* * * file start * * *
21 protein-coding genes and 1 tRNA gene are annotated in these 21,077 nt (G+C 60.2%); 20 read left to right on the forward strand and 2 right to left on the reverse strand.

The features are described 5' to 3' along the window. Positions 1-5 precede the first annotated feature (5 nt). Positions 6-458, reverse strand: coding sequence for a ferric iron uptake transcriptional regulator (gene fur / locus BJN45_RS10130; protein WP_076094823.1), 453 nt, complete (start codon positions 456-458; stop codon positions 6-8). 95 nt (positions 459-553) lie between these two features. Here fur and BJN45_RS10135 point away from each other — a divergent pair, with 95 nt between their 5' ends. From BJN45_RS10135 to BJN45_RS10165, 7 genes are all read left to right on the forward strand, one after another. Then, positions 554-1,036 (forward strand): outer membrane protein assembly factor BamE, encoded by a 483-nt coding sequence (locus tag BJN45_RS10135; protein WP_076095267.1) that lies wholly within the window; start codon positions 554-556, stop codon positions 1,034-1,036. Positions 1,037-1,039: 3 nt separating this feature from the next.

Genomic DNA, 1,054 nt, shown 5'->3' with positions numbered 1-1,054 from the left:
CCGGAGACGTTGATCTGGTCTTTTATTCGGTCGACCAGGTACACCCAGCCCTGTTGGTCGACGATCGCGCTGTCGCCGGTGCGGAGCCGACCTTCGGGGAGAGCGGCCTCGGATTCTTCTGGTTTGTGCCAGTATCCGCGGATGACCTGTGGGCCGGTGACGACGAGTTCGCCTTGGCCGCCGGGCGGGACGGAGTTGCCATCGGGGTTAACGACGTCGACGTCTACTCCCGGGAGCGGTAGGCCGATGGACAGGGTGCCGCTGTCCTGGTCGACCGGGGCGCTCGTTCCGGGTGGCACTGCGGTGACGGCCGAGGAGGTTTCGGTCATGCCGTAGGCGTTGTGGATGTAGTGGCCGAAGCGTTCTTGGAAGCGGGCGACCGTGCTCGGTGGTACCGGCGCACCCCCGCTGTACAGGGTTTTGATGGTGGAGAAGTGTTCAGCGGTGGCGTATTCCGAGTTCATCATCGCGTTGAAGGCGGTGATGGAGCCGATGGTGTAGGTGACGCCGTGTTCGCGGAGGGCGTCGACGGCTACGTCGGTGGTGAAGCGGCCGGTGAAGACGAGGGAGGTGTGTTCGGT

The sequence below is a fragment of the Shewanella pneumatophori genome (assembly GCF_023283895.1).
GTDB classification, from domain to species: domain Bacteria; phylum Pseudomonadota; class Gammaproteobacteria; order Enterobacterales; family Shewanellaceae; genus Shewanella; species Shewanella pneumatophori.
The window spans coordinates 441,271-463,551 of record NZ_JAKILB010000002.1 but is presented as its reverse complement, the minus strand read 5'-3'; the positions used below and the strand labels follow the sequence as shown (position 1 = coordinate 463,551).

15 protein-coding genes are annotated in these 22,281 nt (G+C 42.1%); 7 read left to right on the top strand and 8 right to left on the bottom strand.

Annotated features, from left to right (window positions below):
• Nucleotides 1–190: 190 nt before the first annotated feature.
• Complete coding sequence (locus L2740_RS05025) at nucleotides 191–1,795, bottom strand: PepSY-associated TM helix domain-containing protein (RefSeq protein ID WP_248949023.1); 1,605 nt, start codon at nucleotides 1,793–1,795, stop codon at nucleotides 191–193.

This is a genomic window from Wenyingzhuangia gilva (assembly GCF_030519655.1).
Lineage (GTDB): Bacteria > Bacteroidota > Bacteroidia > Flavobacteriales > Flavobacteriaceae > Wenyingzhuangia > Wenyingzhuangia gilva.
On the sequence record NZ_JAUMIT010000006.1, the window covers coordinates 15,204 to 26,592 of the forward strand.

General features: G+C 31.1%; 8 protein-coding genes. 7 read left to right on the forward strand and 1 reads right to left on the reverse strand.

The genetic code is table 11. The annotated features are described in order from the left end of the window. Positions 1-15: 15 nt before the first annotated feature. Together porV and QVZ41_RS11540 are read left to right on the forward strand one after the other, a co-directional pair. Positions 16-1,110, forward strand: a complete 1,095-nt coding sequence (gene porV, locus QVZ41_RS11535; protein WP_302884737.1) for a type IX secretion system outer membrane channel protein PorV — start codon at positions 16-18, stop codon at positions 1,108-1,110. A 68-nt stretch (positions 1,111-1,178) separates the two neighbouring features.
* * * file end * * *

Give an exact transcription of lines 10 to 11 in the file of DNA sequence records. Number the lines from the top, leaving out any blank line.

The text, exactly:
• Nucleotides 1–190: 190 nt before the first annotated feature.
• Complete coding sequence (locus L2740_RS05025) at nucleotides 191–1,795, bottom strand: PepSY-associated TM helix domain-containing protein (RefSeq protein ID WP_248949023.1); 1,605 nt, start codon at nucleotides 1,793–1,795, stop codon at nucleotides 191–193.